November 28, 2022

Inside The Failed Mountain Rescue Of Dudley Wolfe On The Side Of K2

You’re probably familiar with the challenges of climbing Mount Everest, the world’s tallest mountain at 29,032 feet above sea level. But mountaineering experts agree that K2 (or Mount Godwin-Austen), the world’s second highest peak at 28,251 feet, is a lot harder to climb (via World Data). According to The New York Times, one in 34 people die trying to reach the summit of Everest; in K2, the death toll goes up to a very scary 1 in 4 people. That’s a 4% versus a 29% fatality rate (per Insider).

K2 is a tricky mountain to climb for many reasons. Even getting to Base Camp is no walk in the park. On Everest, Base Camp can be reached via a long but relatively easy hike, while K2’s Base Camp requires a climb/trek over a glacier from difficult-to-access Pakistan (via Insider). Things only get harder from there. K2’s weather is more unpredictable, the climbing is more technical, and there are fewer groups going up the mountain, so help is less likely to be available if you run into trouble. Overall, Insider points out, there’s a 40% chance nobody will reach the summit of K2 in any given year, but there are climbers who summit almost every year on Everest. 

And while Everest has a higher fatality count, that’s only because more people attempt the climb. National Geographic reports that as of 2018, more than 4,000 have reached the summit of Everest, but fewer than 400 can say the same about K2.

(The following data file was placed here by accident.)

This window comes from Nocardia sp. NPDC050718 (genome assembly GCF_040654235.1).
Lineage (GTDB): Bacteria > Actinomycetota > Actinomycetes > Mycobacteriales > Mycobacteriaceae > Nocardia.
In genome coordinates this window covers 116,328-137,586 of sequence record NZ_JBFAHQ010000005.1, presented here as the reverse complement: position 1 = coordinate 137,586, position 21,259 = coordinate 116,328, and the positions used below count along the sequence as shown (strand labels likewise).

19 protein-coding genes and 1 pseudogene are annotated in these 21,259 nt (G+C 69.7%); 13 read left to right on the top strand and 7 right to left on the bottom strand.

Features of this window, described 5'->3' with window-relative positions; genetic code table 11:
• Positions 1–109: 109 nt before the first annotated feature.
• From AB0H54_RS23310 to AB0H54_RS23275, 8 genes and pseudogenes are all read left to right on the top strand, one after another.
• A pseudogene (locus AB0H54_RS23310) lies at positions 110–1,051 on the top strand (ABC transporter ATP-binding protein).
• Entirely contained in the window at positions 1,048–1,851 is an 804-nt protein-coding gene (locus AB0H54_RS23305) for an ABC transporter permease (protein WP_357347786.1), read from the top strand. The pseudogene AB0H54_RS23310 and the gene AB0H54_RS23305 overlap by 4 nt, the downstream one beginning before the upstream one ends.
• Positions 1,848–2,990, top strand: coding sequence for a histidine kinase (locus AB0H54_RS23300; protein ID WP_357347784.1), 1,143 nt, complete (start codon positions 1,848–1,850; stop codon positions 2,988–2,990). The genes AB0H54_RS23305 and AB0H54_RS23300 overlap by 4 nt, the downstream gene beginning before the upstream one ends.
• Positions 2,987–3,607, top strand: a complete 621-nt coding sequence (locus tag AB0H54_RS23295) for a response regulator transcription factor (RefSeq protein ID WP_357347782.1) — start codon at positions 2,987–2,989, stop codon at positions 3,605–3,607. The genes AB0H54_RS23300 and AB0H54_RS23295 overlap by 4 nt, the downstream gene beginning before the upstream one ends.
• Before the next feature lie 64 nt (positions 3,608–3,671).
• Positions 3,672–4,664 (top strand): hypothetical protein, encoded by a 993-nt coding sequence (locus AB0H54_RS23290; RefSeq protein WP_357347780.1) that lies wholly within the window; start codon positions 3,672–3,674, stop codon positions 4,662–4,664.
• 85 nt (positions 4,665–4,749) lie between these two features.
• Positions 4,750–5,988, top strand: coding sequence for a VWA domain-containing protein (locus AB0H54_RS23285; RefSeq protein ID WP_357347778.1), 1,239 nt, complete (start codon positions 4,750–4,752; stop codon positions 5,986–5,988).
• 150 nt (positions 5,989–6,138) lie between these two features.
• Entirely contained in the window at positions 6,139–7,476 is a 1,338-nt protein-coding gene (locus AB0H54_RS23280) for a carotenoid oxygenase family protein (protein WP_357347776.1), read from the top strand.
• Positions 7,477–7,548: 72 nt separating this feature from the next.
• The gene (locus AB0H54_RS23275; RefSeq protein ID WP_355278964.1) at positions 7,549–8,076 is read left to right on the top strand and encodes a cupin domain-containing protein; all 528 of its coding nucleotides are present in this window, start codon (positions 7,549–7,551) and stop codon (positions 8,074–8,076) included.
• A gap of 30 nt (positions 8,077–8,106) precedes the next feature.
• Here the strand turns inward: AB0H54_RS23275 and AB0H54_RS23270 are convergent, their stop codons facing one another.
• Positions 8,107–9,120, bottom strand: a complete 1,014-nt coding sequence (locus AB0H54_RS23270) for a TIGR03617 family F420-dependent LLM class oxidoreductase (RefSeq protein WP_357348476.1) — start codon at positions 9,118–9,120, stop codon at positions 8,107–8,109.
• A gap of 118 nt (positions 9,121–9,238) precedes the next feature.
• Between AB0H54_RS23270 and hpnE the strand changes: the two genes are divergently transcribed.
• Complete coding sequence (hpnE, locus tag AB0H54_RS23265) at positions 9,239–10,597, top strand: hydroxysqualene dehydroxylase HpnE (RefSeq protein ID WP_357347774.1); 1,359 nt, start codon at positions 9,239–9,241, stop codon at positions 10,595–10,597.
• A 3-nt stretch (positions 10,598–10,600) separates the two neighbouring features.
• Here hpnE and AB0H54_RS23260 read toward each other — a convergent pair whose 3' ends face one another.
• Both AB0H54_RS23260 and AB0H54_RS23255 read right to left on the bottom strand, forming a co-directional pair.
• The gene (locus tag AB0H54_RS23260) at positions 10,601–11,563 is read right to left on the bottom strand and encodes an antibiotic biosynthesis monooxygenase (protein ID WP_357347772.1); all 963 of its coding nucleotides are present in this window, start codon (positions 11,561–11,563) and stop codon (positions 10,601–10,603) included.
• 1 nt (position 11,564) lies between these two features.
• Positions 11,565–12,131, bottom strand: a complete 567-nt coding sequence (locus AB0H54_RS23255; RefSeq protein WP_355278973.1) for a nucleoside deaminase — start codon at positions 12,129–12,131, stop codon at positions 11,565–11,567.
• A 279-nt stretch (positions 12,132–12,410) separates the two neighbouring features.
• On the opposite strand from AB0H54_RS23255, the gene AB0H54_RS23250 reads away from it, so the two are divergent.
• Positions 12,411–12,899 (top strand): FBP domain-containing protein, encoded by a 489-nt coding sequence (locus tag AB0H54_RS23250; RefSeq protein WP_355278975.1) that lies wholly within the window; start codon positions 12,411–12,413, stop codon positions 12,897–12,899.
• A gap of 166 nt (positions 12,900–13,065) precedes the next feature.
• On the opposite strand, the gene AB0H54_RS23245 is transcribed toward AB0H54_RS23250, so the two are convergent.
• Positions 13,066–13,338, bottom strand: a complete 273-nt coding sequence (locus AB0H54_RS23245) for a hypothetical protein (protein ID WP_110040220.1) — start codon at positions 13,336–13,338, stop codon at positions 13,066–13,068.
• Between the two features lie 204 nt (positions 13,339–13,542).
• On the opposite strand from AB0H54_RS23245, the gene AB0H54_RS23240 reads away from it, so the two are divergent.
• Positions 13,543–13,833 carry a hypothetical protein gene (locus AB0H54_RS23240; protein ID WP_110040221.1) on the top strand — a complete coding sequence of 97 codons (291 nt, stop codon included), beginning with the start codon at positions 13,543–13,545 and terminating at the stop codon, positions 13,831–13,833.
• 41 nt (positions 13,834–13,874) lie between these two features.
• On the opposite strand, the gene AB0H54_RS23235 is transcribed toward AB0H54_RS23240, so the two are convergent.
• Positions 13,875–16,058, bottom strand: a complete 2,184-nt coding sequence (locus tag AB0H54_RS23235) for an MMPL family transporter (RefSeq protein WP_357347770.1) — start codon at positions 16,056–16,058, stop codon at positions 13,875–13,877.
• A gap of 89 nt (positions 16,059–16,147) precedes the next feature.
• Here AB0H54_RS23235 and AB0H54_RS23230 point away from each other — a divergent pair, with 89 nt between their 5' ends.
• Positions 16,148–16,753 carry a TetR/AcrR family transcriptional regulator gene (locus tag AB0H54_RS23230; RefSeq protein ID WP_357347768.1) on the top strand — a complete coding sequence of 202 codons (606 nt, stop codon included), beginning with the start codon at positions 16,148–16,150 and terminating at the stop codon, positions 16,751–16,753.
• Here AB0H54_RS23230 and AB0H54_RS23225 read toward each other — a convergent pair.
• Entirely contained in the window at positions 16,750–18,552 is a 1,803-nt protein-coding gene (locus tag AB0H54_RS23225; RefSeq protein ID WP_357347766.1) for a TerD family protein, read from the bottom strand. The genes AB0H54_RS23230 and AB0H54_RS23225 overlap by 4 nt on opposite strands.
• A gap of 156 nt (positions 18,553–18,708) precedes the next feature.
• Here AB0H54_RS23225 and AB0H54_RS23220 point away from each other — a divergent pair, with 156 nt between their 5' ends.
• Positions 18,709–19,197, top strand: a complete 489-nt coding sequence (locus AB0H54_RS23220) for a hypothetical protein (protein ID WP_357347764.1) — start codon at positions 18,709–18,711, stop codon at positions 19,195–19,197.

Attempting to reach the summit

In 1954, an Italian expedition was the first ever to reach the summit of K2, just a year after Everest had also been conquered (via Much Better Adventures). By then, climbers had been trying to climb K2 for half a century without luck. It wasn’t until 1938, however, that the first proper reconnaissance of the mountain was completed, when the First American Karakoram Expedition managed to establish Base Camp at 16,600 feet, surveying different routes, and placing ropes, but eventually turning back just 2,250 feet shy of the summit because of lack of supplies and poor weather (via American Alpine Club). 

When the Second American Karakoram Expedition, led by German climber Fritz Wiessner, arrived in 1939, things were looking promising, but it all changed very quickly. The 1939 party was originally supposed to include 10 people, including returning climbers from the year before, but the number soon dwindled to only six, most of whom had very limited climbing experience. One of the climbers was American socialite Dudley Wolfe, who would eventually become known as “K2’s first victim” (per American Alpine Club). 

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Despite the team’s inexperience, they could have potentially made it to the summit if not for a series of events that started before the team even left Base Camp, and eventually resulted in tragedy. One significant problem was the lack of certain equipment; at least one of the climbers didn’t have the proper footwear, and the team didn’t have enough snow goggles, which led to snow blindness for some of the porters (Sherpas), forcing them to turn back (per American Alpine Club).